There are two theories behind love that seem to complement each other when it comes to defining love. These two theories are the psychological and the physiological. Separately each theory works well to illustrate the phenomenon that is love, but together the theories seem to fill in the gaps that the other leaves behind. The physiological theory elucidates love as a result of hormones. Hormones can be blamed for influencing many situations, but how a person decides to react to the hormones is where the two theories intersect each other. In the book “Human Development” written by James W. Vander Zander; Michael Liebowitz is quoted as:
Love has a unique chemical basis. Love and romance are among the most powerful activators of the brain's pleasure centers, and they may contribute to a special transcendent feeling-a sense of bei...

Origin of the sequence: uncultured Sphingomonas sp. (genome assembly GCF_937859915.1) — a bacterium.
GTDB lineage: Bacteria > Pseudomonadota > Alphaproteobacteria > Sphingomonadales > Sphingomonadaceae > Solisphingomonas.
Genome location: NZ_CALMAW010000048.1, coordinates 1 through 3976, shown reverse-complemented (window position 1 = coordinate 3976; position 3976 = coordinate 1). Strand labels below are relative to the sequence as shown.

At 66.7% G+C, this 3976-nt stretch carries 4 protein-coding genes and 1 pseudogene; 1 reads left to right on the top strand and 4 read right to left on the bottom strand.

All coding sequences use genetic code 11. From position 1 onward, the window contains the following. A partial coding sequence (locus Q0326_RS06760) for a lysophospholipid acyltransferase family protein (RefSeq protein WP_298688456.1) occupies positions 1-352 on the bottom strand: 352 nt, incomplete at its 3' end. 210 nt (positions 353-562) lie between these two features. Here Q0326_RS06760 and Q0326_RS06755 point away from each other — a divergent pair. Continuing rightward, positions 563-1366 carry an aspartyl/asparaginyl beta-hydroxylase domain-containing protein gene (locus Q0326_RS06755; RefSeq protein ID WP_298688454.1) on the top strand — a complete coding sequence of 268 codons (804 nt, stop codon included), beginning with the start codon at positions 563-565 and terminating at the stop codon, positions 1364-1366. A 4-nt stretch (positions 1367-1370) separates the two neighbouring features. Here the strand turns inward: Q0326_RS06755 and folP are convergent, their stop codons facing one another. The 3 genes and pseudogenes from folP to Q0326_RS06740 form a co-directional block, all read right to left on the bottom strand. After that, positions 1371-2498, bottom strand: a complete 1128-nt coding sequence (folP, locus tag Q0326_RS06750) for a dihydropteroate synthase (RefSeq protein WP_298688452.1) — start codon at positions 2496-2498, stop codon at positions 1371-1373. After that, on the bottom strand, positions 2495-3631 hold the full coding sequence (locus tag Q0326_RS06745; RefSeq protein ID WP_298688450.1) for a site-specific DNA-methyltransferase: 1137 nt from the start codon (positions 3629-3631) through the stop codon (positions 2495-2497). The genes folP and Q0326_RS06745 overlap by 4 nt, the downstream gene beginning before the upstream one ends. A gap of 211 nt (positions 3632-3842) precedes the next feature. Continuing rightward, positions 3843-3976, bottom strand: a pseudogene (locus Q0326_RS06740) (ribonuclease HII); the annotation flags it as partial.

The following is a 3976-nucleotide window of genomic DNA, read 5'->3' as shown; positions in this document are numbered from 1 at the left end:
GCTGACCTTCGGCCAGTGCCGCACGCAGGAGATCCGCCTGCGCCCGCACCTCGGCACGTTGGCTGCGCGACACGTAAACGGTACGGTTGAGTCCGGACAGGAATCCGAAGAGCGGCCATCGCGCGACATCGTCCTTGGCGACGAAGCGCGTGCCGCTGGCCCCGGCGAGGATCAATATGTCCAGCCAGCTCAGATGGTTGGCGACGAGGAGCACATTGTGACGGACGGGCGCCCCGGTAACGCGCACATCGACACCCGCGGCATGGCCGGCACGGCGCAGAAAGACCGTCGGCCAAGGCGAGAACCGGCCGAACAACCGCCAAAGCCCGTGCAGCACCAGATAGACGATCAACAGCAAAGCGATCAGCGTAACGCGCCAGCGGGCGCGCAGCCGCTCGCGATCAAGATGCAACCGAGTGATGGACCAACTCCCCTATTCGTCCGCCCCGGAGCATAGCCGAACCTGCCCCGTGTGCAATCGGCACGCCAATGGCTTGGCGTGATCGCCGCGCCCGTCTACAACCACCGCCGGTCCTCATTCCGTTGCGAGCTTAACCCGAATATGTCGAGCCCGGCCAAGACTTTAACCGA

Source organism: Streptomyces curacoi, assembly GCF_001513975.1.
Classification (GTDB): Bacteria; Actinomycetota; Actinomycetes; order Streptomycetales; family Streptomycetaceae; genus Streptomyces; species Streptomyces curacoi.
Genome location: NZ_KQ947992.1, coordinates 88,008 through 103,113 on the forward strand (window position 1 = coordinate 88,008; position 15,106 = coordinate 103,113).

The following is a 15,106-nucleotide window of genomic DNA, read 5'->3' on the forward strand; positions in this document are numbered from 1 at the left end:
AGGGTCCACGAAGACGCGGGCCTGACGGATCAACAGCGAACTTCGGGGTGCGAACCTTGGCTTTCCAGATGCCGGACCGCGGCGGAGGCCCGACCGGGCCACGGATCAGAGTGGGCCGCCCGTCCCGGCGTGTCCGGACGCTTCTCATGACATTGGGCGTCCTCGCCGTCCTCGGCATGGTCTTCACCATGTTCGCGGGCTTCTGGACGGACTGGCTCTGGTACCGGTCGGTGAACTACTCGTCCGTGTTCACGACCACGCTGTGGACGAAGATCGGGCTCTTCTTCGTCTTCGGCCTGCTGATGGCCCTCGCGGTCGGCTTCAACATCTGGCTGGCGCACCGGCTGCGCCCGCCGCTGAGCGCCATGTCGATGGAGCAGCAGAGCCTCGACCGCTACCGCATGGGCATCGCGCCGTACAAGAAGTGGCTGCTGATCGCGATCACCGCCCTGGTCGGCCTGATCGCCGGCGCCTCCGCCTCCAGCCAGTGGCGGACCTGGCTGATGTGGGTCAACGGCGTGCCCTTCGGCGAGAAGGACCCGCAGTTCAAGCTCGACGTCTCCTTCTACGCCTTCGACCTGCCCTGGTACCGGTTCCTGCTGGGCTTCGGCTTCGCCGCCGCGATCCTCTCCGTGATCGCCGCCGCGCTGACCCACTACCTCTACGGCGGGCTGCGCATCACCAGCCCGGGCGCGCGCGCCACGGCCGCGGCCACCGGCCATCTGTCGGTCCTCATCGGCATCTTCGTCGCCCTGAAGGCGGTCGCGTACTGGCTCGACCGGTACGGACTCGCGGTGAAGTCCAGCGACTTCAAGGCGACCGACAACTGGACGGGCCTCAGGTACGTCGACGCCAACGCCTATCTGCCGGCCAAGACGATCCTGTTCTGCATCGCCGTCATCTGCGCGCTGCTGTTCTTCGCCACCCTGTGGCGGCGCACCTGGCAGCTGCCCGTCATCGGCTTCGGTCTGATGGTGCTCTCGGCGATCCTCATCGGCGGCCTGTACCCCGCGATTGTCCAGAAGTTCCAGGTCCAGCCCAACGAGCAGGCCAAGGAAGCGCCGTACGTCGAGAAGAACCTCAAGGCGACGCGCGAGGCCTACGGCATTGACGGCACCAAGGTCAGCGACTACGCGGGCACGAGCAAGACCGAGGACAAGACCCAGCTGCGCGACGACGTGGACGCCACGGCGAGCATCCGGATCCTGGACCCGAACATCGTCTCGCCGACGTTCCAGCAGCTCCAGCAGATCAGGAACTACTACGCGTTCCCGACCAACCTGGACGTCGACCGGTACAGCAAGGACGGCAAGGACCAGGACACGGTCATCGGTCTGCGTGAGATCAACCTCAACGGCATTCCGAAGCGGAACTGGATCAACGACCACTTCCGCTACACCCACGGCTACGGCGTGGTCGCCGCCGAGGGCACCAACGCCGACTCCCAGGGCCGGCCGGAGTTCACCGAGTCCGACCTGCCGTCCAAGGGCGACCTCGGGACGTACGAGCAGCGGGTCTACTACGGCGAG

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...hat the cause of a person's feelings should be as well. While the definition and the beliefs that are involved in love may differ depending on person, times, and culture there is no debate that the emotion is a genuine phenomenon to the person experiencing it.
Fisher, Helen. Why We Love: The Nature and Chemistry of Romantic Love. New York:
Henry Holt, 2004. Print.
Fromm, Erich. The Art of Loving. New York: The Continuum International Publishing Group,
Lewis,Thomas, Fari Amini, Richard Lannon. A General Theory of Love. New York:
Random House, 2000. Print.
Liebowitz, Michael R..The Chemistry of Love. Boston: Little Brown and Company,
Vander Zanden, James W.. Human Development. New York: Knopf,
Zeki. S. “The Neurobiology of Love. “
FEBS Letters. 581. 2575-2579. Web. 11 April 2011.
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